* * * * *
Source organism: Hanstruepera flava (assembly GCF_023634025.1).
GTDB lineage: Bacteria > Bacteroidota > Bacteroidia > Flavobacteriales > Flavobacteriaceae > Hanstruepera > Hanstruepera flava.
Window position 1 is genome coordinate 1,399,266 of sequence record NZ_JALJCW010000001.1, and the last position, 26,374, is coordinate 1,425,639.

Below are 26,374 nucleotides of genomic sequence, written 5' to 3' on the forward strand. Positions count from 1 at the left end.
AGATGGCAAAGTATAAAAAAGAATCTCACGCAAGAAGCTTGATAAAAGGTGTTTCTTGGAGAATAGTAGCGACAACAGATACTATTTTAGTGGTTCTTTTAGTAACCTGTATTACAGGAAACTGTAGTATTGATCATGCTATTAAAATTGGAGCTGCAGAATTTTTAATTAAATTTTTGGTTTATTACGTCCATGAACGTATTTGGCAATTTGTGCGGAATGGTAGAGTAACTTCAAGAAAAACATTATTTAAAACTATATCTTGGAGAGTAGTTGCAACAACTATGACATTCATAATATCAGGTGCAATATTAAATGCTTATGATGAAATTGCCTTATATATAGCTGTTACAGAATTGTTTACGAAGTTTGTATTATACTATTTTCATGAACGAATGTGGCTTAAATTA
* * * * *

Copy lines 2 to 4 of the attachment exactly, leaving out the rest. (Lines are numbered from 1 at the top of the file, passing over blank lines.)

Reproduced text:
GTDB lineage: Bacteria > Bacteroidota > Bacteroidia > Flavobacteriales > Flavobacteriaceae > Hanstruepera > Hanstruepera flava.
Window position 1 is genome coordinate 1,399,266 of sequence record NZ_JALJCW010000001.1, and the last position, 26,374, is coordinate 1,425,639.

Below are 26,374 nucleotides of genomic sequence, written 5' to 3' on the forward strand. Positions count from 1 at the left end.